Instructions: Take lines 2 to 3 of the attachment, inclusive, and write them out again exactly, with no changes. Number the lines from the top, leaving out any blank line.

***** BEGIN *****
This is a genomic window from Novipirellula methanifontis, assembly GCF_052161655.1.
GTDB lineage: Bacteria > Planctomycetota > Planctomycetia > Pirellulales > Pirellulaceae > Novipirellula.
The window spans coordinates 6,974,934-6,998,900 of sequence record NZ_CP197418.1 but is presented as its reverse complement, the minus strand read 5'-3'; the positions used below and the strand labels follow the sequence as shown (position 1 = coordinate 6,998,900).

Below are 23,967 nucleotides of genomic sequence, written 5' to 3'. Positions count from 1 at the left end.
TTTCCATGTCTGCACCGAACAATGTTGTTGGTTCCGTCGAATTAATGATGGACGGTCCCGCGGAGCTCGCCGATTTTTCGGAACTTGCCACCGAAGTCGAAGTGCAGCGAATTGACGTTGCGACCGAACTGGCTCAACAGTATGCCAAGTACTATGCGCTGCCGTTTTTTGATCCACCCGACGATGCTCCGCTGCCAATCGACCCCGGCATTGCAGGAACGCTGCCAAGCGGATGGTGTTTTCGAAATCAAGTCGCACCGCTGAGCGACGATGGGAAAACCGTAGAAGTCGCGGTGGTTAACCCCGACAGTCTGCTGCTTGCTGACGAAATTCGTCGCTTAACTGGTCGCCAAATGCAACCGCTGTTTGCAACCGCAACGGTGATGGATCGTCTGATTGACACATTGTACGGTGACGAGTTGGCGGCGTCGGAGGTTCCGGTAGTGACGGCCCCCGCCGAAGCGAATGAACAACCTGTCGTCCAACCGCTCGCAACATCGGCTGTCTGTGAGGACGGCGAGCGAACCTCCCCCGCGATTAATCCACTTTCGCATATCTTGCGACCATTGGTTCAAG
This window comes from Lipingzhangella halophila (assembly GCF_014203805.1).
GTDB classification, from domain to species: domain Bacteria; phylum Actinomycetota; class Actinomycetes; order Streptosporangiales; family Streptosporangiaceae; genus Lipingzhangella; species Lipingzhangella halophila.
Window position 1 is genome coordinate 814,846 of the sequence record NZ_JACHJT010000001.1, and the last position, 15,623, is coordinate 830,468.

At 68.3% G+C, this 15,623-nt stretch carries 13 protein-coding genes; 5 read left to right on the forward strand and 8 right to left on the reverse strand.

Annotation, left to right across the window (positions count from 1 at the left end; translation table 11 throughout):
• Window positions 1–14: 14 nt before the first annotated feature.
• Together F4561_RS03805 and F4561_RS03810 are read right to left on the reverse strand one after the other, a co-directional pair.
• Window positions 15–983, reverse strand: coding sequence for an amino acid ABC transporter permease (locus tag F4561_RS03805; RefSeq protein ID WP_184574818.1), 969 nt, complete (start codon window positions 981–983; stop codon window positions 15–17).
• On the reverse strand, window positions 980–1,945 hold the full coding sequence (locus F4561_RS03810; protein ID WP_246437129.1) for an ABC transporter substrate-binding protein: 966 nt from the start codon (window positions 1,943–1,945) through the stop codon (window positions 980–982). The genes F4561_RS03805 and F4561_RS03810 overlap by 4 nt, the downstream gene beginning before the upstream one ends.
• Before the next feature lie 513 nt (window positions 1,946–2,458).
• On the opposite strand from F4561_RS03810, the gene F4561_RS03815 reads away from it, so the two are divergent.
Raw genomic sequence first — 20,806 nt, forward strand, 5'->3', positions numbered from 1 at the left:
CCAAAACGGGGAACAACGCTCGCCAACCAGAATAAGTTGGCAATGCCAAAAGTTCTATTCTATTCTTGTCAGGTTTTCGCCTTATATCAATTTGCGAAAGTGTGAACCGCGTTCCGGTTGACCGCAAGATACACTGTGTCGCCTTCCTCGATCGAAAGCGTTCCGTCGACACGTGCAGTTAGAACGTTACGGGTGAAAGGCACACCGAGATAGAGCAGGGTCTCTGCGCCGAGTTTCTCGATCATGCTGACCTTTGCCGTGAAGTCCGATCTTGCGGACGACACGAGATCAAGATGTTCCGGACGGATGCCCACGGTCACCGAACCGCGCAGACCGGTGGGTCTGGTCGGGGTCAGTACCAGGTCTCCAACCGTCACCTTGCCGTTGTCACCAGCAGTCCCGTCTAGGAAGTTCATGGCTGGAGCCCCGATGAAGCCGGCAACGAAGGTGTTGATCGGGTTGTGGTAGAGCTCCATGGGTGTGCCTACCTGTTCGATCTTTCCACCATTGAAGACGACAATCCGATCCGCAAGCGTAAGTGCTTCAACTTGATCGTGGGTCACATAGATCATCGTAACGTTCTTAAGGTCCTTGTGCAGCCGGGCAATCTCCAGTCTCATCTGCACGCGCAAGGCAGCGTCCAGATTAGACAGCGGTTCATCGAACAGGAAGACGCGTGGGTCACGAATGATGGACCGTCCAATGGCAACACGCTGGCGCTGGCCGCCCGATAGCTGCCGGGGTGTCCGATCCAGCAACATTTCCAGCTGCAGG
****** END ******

GTDB lineage: Bacteria > Planctomycetota > Planctomycetia > Pirellulales > Pirellulaceae > Novipirellula.
The window spans coordinates 6,974,934-6,998,900 of sequence record NZ_CP197418.1 but is presented as its reverse complement, the minus strand read 5'-3'; the positions used below and the strand labels follow the sequence as shown (position 1 = coordinate 6,998,900).